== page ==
SitePoint provides cutting-edge content for web professionals — developers, designers, programmers, freelancers and site owners.

Founded by <a href="https://twitter.com/daxatron">Mark Harbottle</a> and <a href="https://twitter.com/MattMickiewicz">Matt Mickiewicz</a>; our mission is to deliver new ideas, emerging concepts, and teach state-of-the-art technology to our readers. Whether it’s via our practical tutorials, books, articles, courses, if it’s got anything to do with building the web - we've got you covered.

Click the Save button and the view is added to the application. By swiping left and right, you can change the views of the application.

For the RSS feed, click on the RSS button and set the title to Feed and the feed url to https://www.sitepoint.com/feed/. By clicking the edit button, you can style the RSS feed, both the list page and the single item (a.k.a detail) page. I am picking No Photo for the list layout, since not all articles will have a photo and I’d like the Feed to be consistent. I chose Generic Layout for the single item layout.

For the Twitter page, click on the Twitter button and you’ll need to create an API key. Click Create new API Key, which will guide you through creating the necessary API key for adding Twitter support. After creating the API key, select User Timeline from the drop down and set the username to sitepointdotcom. Here you can change the layout like in the Feed example, but I’m leaving it as default, with the user photo on the left.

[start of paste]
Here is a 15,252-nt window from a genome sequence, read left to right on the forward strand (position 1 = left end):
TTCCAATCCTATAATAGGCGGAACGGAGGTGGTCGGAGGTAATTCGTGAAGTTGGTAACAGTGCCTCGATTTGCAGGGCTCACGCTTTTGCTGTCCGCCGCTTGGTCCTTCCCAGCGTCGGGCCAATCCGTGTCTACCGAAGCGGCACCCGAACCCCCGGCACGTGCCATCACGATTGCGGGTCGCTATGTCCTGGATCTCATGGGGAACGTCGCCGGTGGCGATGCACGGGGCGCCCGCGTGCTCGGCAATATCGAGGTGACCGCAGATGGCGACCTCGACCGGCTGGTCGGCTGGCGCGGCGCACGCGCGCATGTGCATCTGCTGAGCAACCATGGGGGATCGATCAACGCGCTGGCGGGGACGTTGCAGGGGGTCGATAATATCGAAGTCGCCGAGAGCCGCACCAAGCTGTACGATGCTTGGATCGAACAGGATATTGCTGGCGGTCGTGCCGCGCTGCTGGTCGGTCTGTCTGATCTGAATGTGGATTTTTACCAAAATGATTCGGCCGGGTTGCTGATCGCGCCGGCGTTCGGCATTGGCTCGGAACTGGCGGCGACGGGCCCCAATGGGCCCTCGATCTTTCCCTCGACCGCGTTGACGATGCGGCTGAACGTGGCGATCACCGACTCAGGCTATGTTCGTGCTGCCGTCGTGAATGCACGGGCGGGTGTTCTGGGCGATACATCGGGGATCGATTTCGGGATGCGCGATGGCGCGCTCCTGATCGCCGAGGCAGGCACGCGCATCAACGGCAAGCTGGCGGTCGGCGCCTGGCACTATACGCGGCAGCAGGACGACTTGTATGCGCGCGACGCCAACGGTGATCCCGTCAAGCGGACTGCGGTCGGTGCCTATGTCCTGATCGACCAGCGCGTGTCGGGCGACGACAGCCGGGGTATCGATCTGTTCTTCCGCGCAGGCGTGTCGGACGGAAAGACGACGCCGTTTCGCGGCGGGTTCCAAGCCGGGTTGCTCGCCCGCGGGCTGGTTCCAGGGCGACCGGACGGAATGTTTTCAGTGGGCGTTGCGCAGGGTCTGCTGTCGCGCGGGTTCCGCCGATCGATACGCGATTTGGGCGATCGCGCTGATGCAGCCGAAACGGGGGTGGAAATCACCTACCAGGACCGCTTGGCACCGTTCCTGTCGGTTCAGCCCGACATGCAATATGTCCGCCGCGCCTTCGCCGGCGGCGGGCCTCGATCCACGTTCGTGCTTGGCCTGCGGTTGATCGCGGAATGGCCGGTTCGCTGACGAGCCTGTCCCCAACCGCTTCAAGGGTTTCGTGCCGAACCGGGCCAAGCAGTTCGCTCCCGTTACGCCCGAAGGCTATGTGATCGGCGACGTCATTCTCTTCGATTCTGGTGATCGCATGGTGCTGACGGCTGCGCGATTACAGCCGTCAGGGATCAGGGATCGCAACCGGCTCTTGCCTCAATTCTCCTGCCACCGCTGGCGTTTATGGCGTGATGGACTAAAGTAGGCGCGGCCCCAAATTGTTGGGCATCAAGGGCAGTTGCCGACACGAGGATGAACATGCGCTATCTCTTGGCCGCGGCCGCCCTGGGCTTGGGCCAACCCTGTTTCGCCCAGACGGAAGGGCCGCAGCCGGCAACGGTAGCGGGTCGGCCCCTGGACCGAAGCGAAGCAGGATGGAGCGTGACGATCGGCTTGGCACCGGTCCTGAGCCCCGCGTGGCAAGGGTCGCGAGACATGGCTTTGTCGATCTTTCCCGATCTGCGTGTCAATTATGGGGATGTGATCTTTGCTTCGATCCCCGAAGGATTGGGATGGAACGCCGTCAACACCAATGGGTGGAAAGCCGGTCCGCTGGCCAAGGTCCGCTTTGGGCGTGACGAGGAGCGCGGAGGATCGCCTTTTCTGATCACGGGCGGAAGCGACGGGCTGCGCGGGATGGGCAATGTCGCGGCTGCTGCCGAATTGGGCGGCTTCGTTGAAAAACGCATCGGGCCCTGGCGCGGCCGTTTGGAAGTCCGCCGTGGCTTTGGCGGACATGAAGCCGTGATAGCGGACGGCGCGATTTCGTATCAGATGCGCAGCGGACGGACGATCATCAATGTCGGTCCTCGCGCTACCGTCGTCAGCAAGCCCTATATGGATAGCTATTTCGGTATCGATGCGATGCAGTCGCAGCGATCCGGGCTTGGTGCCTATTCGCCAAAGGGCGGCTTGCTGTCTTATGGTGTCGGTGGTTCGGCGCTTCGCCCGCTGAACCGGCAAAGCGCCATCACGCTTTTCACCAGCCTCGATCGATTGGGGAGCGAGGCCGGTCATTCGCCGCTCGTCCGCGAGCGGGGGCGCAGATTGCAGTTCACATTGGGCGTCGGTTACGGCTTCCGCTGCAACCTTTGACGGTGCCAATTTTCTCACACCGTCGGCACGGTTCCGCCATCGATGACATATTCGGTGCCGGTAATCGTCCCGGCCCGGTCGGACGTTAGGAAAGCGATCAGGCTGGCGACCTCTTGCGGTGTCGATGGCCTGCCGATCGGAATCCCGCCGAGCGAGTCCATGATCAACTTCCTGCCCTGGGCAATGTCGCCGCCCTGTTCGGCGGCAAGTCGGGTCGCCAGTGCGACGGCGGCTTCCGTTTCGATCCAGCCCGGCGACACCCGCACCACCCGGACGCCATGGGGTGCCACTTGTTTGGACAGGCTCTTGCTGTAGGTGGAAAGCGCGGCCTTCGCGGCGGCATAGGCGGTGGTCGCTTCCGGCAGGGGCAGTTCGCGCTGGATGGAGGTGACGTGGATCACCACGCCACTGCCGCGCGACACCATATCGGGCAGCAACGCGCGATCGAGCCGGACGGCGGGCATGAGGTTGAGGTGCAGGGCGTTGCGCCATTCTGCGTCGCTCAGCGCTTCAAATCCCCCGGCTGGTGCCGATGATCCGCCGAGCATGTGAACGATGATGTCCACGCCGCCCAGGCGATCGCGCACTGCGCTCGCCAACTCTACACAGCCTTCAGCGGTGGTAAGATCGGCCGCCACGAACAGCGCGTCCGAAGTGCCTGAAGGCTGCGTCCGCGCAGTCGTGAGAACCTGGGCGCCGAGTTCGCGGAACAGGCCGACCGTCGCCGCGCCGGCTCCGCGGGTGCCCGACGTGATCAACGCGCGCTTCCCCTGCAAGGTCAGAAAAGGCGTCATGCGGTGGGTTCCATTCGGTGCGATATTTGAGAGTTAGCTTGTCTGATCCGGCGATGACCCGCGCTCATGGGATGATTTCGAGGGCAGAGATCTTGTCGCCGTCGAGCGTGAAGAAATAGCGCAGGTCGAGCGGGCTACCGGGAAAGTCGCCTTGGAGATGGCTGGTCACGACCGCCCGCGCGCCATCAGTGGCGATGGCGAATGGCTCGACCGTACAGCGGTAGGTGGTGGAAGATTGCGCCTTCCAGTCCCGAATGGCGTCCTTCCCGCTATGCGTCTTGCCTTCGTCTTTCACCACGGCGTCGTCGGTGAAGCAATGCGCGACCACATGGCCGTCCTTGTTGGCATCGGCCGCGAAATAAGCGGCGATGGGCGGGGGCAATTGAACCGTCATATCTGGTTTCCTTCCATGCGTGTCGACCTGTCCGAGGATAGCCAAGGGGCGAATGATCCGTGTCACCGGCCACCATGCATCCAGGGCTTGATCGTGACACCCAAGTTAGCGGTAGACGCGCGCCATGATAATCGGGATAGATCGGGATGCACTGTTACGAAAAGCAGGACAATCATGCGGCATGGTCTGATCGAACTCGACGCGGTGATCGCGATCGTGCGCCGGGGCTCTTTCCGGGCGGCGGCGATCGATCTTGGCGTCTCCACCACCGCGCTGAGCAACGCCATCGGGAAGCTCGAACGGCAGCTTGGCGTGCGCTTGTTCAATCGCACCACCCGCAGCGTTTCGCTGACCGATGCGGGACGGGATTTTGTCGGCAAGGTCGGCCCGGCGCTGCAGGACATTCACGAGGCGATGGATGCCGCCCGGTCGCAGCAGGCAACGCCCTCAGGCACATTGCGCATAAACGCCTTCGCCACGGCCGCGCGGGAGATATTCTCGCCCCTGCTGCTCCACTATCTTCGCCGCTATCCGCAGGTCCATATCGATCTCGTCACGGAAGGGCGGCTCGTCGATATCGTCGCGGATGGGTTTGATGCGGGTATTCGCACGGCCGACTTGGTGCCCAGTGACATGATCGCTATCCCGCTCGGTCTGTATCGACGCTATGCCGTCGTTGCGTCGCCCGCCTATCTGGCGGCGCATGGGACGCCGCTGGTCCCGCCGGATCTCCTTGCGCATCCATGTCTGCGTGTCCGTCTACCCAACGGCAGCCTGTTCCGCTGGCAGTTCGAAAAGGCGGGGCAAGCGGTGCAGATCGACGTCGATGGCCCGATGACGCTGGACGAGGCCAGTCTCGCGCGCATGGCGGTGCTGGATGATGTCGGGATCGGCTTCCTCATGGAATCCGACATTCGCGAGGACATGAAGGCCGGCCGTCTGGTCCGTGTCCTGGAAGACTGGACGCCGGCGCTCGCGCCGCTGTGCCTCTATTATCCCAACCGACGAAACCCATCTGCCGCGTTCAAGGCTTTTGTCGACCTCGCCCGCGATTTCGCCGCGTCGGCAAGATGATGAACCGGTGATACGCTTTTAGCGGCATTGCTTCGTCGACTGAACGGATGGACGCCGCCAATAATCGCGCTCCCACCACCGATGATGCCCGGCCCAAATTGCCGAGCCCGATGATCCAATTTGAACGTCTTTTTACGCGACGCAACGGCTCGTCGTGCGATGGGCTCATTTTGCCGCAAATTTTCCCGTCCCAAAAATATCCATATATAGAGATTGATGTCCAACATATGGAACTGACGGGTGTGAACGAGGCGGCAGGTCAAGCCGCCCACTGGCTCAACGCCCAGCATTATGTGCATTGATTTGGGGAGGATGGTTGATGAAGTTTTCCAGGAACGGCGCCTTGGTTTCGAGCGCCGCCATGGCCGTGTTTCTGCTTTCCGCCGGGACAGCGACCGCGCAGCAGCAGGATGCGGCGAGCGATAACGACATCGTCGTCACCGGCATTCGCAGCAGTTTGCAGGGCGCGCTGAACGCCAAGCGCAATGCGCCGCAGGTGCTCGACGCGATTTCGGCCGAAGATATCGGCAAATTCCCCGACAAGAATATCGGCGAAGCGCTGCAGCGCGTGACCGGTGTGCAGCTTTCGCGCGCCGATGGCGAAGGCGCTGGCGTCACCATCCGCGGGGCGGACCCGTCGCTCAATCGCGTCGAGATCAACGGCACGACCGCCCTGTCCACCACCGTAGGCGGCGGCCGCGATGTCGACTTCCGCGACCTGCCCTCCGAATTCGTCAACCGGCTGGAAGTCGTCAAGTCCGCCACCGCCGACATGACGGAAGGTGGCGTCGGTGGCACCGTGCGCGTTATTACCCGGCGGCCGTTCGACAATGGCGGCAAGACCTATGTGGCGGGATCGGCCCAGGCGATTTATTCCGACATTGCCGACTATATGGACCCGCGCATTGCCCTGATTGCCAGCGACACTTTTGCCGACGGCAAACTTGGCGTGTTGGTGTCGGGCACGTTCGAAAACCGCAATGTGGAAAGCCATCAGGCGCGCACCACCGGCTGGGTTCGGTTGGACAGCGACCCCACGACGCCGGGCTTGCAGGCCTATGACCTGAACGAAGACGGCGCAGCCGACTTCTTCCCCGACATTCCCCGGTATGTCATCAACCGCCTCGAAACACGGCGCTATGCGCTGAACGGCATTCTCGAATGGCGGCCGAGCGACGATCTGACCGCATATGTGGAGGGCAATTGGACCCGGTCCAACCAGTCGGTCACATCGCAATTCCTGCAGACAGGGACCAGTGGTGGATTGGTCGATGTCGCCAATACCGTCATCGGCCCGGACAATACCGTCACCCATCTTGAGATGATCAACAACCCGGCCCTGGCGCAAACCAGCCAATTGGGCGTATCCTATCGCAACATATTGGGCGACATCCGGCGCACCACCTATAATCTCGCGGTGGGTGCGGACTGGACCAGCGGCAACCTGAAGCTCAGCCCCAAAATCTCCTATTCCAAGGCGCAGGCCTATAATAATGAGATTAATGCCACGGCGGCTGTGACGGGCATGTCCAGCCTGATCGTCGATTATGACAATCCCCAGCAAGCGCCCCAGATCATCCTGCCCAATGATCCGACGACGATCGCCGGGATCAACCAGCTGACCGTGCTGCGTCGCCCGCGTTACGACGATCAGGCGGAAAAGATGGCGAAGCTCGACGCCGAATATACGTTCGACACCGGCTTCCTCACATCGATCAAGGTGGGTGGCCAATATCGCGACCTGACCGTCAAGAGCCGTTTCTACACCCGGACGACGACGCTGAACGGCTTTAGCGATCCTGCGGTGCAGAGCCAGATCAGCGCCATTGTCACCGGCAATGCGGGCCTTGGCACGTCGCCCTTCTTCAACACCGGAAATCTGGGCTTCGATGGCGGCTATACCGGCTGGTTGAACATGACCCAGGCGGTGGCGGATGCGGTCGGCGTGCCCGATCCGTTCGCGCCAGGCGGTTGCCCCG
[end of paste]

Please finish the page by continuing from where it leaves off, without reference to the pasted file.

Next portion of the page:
The same applies for the YouTube channel. Click the YouTube button and create the API key. At the data configuration stage, select User from the drop down and set the username to SitePoint. You can change the layout, but I’m leaving it as default, with the video thumbnail on the left.

For the Facebook page, do the same as for Twitter and YouTube. Select the API key (or create one) and search for a Facebook page called sitepoint. Choose that from the results and confirm all the changes.

Wrapping Up

After building this application, the last steps are to make it usable for everyone. Firstly, make sure you saved any changes and switch to the settings tab. Add an app description, such as:

SitePoint provides cutting-edge content for web professionals – developers, designers, programmers, freelancers and site owners.

Then click the Finish button. App Studio then generates three downloads:

  • An installable package, which you can install on your mobile device
  • A publish package, which you can upload and publish into the Windows Phone Store
  • The source code

For the publish package, you have to fill the fields in the Store Association section in the Settings tab.

Install the app

Congratulations! You’ve just built a Windows 8.1 application for SitePoint. Let me know what other experiments you try with App Studio.

Aldo ZiflajAldo Ziflaj
View Author

Aldo is a Code-Lover and a student of Computer Engineering from Albania. His short-term goal is that of becoming a full-stack developer, focusing on Android, Ruby technologies and DevOps techniques.

chriswgitCSmicrosoftwindowsWindows 10